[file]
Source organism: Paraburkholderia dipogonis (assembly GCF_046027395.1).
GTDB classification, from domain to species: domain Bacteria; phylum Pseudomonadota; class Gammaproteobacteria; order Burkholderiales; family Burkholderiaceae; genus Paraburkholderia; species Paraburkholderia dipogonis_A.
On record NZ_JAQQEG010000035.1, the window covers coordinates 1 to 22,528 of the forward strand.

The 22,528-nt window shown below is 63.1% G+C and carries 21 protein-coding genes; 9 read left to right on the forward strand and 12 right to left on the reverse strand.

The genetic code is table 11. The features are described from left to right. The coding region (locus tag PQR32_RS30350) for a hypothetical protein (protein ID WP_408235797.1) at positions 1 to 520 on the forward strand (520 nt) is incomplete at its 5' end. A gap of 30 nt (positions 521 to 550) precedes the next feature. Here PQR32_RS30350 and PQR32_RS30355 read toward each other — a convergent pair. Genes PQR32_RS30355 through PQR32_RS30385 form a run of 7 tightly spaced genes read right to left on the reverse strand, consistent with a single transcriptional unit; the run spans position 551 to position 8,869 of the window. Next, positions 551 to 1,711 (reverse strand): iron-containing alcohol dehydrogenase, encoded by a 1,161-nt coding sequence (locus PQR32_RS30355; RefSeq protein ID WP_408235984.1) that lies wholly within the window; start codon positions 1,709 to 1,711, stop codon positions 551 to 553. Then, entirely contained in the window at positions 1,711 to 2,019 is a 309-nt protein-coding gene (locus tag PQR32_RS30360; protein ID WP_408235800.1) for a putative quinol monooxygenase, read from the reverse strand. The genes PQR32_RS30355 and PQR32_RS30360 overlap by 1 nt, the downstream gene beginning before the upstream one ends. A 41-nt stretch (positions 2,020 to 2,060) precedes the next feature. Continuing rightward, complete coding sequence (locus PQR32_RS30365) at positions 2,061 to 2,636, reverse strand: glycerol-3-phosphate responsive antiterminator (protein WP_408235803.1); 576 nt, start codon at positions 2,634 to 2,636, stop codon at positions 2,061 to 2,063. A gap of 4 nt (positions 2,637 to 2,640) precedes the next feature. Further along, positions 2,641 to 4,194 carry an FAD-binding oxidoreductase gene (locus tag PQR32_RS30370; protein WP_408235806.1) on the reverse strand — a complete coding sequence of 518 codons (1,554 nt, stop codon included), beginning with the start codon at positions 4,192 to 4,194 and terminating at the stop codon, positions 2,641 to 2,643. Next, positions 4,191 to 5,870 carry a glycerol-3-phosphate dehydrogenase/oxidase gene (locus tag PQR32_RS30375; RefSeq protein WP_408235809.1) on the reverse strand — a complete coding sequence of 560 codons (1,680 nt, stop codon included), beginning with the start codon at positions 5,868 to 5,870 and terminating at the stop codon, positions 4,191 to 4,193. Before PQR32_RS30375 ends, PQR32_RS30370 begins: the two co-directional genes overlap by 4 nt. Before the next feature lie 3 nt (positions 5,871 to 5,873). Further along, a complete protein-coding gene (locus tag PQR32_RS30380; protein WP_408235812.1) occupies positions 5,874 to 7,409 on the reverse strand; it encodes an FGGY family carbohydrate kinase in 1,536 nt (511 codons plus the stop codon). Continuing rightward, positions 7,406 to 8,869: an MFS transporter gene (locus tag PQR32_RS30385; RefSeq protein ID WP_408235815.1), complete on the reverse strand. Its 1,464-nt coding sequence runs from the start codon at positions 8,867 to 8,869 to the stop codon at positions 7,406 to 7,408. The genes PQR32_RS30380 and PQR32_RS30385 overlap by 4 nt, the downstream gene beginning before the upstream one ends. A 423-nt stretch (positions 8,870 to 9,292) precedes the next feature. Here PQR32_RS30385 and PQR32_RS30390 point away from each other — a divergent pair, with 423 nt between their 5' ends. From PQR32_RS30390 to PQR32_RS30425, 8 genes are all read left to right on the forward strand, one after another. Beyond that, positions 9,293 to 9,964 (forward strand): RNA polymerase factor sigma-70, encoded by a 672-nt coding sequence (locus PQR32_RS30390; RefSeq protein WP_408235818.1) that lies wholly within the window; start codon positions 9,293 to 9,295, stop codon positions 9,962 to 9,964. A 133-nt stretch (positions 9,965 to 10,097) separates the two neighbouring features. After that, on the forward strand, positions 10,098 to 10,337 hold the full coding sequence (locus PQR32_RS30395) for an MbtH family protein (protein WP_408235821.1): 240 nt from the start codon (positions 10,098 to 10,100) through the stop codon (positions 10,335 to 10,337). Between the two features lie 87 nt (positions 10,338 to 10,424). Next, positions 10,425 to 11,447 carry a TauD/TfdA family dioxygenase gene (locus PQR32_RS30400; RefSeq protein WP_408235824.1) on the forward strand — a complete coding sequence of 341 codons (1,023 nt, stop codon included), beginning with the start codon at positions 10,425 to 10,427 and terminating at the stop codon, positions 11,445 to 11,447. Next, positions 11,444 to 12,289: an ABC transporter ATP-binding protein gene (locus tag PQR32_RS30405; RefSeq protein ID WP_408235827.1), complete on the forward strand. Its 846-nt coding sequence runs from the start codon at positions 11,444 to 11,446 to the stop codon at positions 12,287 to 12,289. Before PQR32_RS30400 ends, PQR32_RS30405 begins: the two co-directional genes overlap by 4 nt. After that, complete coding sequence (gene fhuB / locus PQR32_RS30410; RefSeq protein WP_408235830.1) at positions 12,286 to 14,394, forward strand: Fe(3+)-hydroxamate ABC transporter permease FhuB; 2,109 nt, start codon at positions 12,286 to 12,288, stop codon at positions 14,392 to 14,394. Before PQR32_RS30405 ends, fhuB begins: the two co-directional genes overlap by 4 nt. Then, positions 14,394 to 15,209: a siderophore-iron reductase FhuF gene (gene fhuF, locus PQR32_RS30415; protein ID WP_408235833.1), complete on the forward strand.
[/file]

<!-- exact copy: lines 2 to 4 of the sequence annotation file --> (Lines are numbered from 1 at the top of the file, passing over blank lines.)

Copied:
GTDB classification, from domain to species: domain Bacteria; phylum Pseudomonadota; class Gammaproteobacteria; order Burkholderiales; family Burkholderiaceae; genus Paraburkholderia; species Paraburkholderia dipogonis_A.
On record NZ_JAQQEG010000035.1, the window covers coordinates 1 to 22,528 of the forward strand.

The 22,528-nt window shown below is 63.1% G+C and carries 21 protein-coding genes; 9 read left to right on the forward strand and 12 right to left on the reverse strand.